Home PageFacebookRSS News Feed
Read the current newsletter! Weekly
CoPilot vs Pharos Ostia Date 2003

Review by Kar98


You can't get there from here! Or worse, drive down on old Highway 80, then turn left-ish where the old rubber-boot factory used to be. Mmm-kay, can you show me on the map?...No can do...Freaking figures. That's why adult men don't stop and ask for directions. Experience has shown that "Sending lost strangers on wild goose chases 101" is something found on the curriculum of every pump attendant college in the world. But...we do trust gadgets!


So let's see if gadgets are really ready to lead the way yet. I've tried out a number of programs which, incidentally, all claim to do the best job in the way of GPS-guided road navigation. I'll just focus on two of them for this review. The candidates are Ostia from PharosGPS and CoPilot Live 5 from ALK.


Installation of the programs is similar and has been covered elsewhere. The method of selecting the needed maps however couldn't be more different.


In Pharos' MapFinder, you have to double click on any county you may be driving in, then download it to your memory card. County by county, that is. CoPilot on the other hand, allows you to zoom in on your hometown, draw a circle of any radius around it and download the whole chunk at once.


Click on picture for full image  Click on picture for full image


For ease of use and selection of relevant map data, definitely an advantage for CP.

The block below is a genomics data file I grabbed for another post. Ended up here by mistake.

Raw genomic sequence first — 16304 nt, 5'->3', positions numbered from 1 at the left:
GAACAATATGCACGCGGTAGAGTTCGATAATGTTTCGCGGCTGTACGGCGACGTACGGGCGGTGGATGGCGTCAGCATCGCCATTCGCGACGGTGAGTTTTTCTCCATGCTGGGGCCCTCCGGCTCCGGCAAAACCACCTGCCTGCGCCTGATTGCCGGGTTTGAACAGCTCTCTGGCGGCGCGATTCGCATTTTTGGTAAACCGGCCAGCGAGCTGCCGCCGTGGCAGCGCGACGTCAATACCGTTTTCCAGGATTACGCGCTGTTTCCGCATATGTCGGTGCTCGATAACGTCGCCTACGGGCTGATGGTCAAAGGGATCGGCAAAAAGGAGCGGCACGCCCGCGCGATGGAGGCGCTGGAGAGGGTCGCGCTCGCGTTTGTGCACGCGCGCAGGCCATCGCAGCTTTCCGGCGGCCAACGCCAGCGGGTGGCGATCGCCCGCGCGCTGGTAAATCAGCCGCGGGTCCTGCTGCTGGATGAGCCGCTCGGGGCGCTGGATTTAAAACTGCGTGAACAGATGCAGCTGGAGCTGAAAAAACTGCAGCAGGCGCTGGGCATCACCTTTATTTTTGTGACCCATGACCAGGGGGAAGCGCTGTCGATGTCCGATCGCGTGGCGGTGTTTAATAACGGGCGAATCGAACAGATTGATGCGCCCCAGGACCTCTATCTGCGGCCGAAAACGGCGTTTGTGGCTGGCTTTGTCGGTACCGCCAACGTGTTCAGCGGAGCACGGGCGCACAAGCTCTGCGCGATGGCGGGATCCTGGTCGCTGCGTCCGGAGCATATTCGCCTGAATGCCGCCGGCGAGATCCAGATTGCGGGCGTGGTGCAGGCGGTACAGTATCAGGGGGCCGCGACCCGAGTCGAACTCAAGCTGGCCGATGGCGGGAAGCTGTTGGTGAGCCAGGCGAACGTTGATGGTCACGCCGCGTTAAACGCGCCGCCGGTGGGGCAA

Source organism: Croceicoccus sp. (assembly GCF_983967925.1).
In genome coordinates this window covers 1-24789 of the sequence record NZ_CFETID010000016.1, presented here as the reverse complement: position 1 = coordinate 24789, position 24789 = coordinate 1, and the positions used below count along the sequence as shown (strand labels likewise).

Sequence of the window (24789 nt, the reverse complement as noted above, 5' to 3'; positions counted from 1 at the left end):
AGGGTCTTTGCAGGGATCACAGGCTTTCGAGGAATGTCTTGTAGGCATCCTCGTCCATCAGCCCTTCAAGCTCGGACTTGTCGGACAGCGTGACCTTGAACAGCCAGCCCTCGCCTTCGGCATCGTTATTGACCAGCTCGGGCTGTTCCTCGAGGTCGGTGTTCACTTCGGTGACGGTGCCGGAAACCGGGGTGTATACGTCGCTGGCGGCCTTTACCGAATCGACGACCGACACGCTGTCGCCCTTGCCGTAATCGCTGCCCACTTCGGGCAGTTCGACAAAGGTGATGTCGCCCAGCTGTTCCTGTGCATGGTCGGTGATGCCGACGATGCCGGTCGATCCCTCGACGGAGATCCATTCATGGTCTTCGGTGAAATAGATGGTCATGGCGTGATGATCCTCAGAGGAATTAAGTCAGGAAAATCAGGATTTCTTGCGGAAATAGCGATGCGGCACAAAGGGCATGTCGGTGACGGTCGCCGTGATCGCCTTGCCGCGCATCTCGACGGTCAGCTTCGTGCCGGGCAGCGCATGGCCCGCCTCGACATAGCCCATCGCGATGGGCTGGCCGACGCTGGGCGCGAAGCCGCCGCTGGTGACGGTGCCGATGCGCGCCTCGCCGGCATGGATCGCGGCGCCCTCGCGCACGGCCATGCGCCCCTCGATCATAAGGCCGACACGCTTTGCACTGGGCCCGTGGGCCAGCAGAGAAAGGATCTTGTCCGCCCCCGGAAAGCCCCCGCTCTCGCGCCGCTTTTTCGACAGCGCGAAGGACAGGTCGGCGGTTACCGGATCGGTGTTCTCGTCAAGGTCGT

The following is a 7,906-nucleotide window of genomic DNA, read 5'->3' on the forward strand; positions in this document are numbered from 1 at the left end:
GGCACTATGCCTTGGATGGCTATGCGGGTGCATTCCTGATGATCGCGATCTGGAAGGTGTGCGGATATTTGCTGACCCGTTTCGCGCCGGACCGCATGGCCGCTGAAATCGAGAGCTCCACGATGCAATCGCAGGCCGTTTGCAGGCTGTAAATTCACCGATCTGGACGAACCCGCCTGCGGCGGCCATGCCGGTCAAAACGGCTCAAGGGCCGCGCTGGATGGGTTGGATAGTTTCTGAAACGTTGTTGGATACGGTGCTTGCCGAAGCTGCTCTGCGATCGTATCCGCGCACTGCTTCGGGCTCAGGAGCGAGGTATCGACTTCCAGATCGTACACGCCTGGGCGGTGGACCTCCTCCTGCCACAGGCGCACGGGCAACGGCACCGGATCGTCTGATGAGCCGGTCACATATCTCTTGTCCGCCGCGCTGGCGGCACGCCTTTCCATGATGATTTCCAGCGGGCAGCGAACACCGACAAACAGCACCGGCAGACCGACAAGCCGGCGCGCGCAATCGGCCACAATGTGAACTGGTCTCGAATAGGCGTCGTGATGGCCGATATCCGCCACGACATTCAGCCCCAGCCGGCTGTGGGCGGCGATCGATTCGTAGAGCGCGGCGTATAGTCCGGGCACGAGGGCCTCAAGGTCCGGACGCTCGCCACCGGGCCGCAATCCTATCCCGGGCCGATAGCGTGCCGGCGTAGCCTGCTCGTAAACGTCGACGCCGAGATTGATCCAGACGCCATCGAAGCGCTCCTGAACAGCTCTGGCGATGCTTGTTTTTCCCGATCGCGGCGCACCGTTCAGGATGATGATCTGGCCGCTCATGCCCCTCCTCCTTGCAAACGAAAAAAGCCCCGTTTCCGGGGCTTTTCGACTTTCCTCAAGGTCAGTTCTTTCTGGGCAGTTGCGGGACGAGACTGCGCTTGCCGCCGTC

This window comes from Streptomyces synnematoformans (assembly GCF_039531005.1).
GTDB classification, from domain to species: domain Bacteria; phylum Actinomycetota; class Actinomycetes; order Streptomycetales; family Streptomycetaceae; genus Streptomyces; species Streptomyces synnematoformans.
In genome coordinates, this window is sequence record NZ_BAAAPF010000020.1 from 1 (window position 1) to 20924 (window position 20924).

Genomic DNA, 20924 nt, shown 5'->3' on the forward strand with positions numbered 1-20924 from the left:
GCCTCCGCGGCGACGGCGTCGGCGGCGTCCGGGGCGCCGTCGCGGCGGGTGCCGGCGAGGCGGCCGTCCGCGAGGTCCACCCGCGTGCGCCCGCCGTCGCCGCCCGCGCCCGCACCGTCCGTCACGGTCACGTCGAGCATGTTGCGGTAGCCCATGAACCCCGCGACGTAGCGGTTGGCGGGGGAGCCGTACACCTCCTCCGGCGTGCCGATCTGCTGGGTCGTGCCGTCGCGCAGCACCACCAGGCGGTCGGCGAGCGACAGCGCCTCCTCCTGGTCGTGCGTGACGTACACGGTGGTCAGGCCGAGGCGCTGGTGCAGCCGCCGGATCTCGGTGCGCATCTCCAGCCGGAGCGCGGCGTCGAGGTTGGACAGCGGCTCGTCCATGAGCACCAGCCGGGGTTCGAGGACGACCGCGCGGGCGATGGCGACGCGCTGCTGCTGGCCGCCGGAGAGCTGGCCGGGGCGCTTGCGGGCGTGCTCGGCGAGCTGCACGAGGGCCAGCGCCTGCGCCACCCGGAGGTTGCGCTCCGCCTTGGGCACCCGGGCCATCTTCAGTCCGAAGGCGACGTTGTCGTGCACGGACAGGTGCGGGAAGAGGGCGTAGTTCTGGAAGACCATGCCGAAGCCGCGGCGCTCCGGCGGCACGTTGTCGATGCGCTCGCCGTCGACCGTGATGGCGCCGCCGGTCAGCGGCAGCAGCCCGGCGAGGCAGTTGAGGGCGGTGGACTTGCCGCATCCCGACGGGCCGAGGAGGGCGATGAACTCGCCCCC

Well, let's go on a road trip. I'm using the iGPS-360 from Pharos here, also available from Microsoft as part of the Streets and Trips software and a Toshiba e335. The PDA and the GPS receiver are professionally duct-taped to the dashboard and we're ready to go.





In the new version of Ostia (v7) the start-up screen (left) has been updated to include the finger-friendly buttons found in other PDA navigation software. It is alas, still hard to read, cluttered, and not at all intuitive; especially when you compare it to the start-up screen of CoPilot Live (right). As a note of interest, Ostia does not include a single POI, as it comes out of the package. You're supposed to subscribe to the SmartFinder program offered by Pharos. CP on the other hand comes with a huge selection, and many customizable categories, already included.


Both programs start in just about the same time; but CP loads the installed map on start-up, and Ostia wants you to open every single county map manually through the file menu. This can be really annoying: if you don't know in which of the 254 Texas counties your target is, you'd have to open all of them, which is a rather time consuming process and of course the more maps you open, the slower the program runs.


By the way, when it comes to entering the target address, CoPilot Live5 appears to be only program to adhere to the American standard of writing an address; i.e. house number, street name, orientation.




For some strange reason, you're required to go through an extra step to enable the GPS receiver in Ostia, where CP scans for it automatically on start-up. Also, if you just exit the program without disabling the receiver first, Ostia gets all confused and you pretty much have to re-install the driver. None of those steps are necessary with CP, which is pretty odd. After all, one would expect better co-operation between hardware and software when both came from the same manufacturer.




As clearly shown by this pair of screen shots, the CP display wastes less screen real estate, is less cluttered, much easier to read and offers more information at a glance.


Both programs offer a "driver safety mode", where everything but the most essential information is hidden. Guess which program I like better ;)